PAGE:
Ask First: Including Disability in the Diversity Conversation

Photo by: Lance Cpl. Andrea Ovalle (https://www.dvidshub.net/image/1240303) [Public domain], via Wikimedia Commons

February 27, 2017; Crain’s Chicago Business

Nonprofit staff and board members understand that board diversity is critically important to the success of an organization. The benefits of diversity, as noted by the National Council of Nonprofits, include better decision-making, improved ability to respond to external threats and opportunities, ability to serve a community when said community is represented in board leadership, and a lower risk of stagnation not only in creativity but also funding streams.

Given these benefits, it comes as no surprise that funders are now rewarding organizations that indicate a commitment to diversity and inclusion. For many organizations, however, diversity stops at gender and ethnicity, ignoring the unique and important perspectives that people with disabilities bring to the conversation. For instance, the Chicago Sinfonietta board of directors was recently hailed as the most diverse nonprofit board in Chicago last year. Although the board was made up of people from all walks of life, no one on the board had a disability.

According to Crain’s Chicago, while nearly 20 percent of the American population identifies as having a disability, only a scant two percent serve as nonprofit board members. This is a shockingly low number when we consider that a GuideStar search for disability organizations indicates that there are least 28,000 nonprofit organizations that specifically serve people with disabilities in the U.S. There are a total of 1.5 million nonprofit organizations registered in the U.S., most of which likely serve people with disabilities, even though that is not their focus, and they may not even be aware of it. Further, since a number of disabilities are invisible, it’s likely that all organizations serve people with disabilities whether they know it or not.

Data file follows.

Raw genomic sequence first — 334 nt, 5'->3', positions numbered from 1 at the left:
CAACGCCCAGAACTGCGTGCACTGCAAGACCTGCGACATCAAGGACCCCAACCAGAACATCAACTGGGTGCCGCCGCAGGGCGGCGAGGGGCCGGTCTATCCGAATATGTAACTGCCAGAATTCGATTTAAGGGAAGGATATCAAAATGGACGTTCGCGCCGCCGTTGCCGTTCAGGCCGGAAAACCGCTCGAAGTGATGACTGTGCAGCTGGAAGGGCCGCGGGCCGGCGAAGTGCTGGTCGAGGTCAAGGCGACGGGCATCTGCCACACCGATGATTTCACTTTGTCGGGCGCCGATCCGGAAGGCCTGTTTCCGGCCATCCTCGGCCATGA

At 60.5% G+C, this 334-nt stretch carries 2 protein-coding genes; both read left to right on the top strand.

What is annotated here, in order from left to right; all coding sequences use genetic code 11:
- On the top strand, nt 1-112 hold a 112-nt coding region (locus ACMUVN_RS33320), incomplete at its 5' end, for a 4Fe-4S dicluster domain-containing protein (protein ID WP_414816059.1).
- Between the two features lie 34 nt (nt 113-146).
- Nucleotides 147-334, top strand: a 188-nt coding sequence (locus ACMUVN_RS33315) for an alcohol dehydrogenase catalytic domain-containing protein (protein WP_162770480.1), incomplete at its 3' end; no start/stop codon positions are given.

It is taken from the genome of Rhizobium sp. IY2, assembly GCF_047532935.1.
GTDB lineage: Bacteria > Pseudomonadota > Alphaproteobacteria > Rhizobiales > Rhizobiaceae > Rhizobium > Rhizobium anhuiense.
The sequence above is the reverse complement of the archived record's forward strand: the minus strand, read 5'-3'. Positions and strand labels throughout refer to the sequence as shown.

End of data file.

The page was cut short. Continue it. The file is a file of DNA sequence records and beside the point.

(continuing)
What this means is that key stakeholders, community members, and constituents are excluded from the planning process. Moreover, these organizations are not able to benefit from these individuals’ experience. Emily Harris, executive director of ADA 25 Advancing Leadership, points out that people with disabilities are “an untapped talent pool.”

Part of the solution is being more inclusive when considering who may have a disability. It’s easy to spot a person in a wheelchair, but less visible are people with hearing loss using hearing aids or people with cognitive disabilities. As the population continues to both grow in size and age, the need for disability awareness will only grow.

For organizations that do want their boards to be inclusive of people with disabilities, there are a few simple steps to take to indicate that the organization is disabilities-friendly. An accessible website is a great place to start, as that is typically the first form of communication with the public at large. Further, always ask whether people require any accommodations when planning events. Lastly, when board positions do become available, encourage people with disabilities in the organization’s network to apply and speak up when on the board.

Marca Bristo, founder of Access Living, says people with disabilities “are significant contributors.” She goes on to say that if a nonprofit wants to include people with disabilities on their board, “it is not difficult to do.” Significant contributions that are not difficult to come by—sounds like a win for nonprofit organizations.—Sheela Nimishakavi